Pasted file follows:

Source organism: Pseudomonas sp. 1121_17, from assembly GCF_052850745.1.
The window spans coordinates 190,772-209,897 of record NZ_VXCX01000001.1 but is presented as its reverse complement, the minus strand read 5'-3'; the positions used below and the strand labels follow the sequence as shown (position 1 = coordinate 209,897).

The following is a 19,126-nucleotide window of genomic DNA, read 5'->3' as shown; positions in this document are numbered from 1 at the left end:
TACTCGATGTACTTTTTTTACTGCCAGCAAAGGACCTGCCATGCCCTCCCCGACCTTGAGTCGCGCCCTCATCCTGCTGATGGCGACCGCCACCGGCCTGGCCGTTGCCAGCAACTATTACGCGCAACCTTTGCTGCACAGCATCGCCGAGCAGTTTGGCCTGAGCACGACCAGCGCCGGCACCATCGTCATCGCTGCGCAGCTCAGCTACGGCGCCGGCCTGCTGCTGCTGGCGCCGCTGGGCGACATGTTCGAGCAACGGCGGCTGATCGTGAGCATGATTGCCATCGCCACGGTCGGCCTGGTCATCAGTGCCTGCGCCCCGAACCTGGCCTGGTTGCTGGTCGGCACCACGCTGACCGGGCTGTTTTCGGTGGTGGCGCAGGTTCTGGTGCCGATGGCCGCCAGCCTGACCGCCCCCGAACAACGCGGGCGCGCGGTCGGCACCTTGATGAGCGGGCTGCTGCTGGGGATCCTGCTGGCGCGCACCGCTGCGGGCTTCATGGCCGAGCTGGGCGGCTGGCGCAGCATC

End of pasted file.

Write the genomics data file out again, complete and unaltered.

Source organism: Pseudomonas sp. 1121_17, from assembly GCF_052850745.1.
The window spans coordinates 190,772-209,897 of record NZ_VXCX01000001.1 but is presented as its reverse complement, the minus strand read 5'-3'; the positions used below and the strand labels follow the sequence as shown (position 1 = coordinate 209,897).

The following is a 19,126-nucleotide window of genomic DNA, read 5'->3' as shown; positions in this document are numbered from 1 at the left end:
TACTCGATGTACTTTTTTTACTGCCAGCAAAGGACCTGCCATGCCCTCCCCGACCTTGAGTCGCGCCCTCATCCTGCTGATGGCGACCGCCACCGGCCTGGCCGTTGCCAGCAACTATTACGCGCAACCTTTGCTGCACAGCATCGCCGAGCAGTTTGGCCTGAGCACGACCAGCGCCGGCACCATCGTCATCGCTGCGCAGCTCAGCTACGGCGCCGGCCTGCTGCTGCTGGCGCCGCTGGGCGACATGTTCGAGCAACGGCGGCTGATCGTGAGCATGATTGCCATCGCCACGGTCGGCCTGGTCATCAGTGCCTGCGCCCCGAACCTGGCCTGGTTGCTGGTCGGCACCACGCTGACCGGGCTGTTTTCGGTGGTGGCGCAGGTTCTGGTGCCGATGGCCGCCAGCCTGACCGCCCCCGAACAACGCGGGCGCGCGGTCGGCACCTTGATGAGCGGGCTGCTGCTGGGGATCCTGCTGGCGCGCACCGCTGCGGGCTTCATGGCCGAGCTGGGCGGCTGGCGCAGCATC